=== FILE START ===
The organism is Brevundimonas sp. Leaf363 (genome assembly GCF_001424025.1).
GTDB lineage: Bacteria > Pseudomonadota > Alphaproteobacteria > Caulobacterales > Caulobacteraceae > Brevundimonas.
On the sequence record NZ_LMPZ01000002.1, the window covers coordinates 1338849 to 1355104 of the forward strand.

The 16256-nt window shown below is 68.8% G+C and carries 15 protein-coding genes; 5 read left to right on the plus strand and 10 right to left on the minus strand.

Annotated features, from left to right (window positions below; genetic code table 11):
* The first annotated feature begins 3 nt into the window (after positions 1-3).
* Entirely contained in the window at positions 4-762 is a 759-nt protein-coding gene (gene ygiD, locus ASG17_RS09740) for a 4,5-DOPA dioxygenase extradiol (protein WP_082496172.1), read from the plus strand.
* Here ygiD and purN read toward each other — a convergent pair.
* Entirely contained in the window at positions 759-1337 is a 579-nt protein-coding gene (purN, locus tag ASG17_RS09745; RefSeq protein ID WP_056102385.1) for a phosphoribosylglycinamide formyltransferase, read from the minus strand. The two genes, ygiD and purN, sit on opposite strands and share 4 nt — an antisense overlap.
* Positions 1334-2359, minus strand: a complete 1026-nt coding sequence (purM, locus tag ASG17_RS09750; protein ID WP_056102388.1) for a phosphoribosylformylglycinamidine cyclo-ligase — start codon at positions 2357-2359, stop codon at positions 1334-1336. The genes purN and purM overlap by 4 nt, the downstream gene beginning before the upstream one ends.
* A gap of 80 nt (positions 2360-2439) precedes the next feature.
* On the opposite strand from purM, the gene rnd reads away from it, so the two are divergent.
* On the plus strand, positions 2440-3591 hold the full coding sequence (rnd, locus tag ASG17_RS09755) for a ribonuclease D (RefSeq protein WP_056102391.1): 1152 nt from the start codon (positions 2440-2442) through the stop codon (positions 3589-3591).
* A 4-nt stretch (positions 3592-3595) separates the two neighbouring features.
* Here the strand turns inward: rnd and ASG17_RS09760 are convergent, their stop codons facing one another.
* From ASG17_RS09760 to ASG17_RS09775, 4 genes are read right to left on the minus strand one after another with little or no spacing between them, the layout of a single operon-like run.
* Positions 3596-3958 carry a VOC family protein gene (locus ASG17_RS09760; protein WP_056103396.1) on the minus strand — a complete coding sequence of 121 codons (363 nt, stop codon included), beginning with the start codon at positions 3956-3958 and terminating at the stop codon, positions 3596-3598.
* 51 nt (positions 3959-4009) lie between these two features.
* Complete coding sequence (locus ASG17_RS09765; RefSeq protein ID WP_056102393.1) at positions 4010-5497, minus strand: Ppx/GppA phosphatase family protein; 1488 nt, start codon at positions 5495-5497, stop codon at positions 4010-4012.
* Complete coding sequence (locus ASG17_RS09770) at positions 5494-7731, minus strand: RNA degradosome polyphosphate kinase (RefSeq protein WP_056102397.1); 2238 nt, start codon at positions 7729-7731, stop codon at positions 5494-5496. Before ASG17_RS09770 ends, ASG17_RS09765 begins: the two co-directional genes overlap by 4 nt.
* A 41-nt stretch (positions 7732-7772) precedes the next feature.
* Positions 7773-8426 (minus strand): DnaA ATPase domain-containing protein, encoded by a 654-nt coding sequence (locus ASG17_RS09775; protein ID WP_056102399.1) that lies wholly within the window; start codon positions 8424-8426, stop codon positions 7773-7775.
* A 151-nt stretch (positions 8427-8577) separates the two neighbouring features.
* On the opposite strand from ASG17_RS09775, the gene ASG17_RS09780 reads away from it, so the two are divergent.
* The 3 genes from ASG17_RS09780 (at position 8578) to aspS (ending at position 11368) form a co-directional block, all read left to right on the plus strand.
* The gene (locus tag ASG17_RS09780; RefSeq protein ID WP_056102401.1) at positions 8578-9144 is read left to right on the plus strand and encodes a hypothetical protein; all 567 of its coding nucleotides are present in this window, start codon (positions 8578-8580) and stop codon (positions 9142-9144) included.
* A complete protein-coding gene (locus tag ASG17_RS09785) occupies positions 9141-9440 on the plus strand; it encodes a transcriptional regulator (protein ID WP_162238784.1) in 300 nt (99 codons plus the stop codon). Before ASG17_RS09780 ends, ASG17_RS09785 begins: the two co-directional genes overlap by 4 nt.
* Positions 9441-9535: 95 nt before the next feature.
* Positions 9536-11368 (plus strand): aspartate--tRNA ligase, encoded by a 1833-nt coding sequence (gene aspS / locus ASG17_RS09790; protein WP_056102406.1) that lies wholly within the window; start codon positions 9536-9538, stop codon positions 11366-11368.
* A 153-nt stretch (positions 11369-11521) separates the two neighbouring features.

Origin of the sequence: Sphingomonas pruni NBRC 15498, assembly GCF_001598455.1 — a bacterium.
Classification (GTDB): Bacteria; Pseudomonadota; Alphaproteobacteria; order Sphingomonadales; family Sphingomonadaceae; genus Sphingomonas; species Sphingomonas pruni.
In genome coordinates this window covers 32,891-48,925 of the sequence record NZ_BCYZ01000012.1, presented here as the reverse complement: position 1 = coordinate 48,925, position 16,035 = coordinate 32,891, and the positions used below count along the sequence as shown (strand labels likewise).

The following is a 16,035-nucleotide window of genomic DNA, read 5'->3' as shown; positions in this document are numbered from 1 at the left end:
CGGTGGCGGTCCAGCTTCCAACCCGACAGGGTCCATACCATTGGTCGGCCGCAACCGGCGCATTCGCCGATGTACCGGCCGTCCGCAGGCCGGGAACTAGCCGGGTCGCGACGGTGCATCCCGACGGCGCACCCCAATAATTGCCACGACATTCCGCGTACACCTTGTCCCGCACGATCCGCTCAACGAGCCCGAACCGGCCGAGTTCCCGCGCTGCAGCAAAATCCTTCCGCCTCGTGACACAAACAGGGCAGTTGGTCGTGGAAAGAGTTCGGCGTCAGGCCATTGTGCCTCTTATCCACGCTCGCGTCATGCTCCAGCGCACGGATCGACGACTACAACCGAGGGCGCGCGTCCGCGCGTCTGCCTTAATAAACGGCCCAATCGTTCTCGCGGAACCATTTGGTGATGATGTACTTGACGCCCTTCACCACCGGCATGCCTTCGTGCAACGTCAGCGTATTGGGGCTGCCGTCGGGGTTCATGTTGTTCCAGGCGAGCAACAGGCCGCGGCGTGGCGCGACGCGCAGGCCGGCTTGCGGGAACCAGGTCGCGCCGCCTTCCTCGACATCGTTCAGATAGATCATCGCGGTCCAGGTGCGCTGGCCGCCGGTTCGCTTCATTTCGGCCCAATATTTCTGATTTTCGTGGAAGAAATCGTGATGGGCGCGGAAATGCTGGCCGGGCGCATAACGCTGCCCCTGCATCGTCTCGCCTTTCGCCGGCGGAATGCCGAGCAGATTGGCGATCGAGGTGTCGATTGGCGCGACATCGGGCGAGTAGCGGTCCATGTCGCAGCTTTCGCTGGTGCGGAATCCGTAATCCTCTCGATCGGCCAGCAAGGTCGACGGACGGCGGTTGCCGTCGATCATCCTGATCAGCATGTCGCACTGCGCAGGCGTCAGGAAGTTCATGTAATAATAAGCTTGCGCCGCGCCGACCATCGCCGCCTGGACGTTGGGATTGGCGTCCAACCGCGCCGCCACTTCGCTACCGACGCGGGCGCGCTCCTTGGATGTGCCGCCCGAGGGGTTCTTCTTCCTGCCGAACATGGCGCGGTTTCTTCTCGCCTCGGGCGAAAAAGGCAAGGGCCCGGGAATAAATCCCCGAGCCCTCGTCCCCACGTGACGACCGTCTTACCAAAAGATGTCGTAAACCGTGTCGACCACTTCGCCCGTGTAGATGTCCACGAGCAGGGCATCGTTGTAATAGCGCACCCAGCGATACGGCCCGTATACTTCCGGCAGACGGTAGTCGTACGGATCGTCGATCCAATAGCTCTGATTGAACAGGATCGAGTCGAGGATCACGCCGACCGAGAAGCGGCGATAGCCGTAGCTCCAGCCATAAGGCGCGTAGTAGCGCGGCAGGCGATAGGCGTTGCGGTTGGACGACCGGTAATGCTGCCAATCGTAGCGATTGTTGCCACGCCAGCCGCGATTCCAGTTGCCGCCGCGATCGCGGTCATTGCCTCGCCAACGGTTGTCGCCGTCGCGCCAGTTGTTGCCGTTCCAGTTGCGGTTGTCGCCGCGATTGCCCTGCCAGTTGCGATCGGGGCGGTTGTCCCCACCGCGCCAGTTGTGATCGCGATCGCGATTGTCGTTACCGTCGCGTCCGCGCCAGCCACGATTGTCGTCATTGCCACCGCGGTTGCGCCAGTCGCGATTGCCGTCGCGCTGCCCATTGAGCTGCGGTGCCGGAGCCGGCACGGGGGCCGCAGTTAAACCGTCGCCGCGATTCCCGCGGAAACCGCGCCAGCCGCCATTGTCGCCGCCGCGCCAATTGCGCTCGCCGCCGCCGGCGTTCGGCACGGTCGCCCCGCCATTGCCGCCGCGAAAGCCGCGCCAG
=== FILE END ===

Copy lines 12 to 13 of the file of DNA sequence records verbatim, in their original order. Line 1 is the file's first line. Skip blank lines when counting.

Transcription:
* On the opposite strand from purM, the gene rnd reads away from it, so the two are divergent.
* On the plus strand, positions 2440-3591 hold the full coding sequence (rnd, locus tag ASG17_RS09755) for a ribonuclease D (RefSeq protein WP_056102391.1): 1152 nt from the start codon (positions 2440-2442) through the stop codon (positions 3589-3591).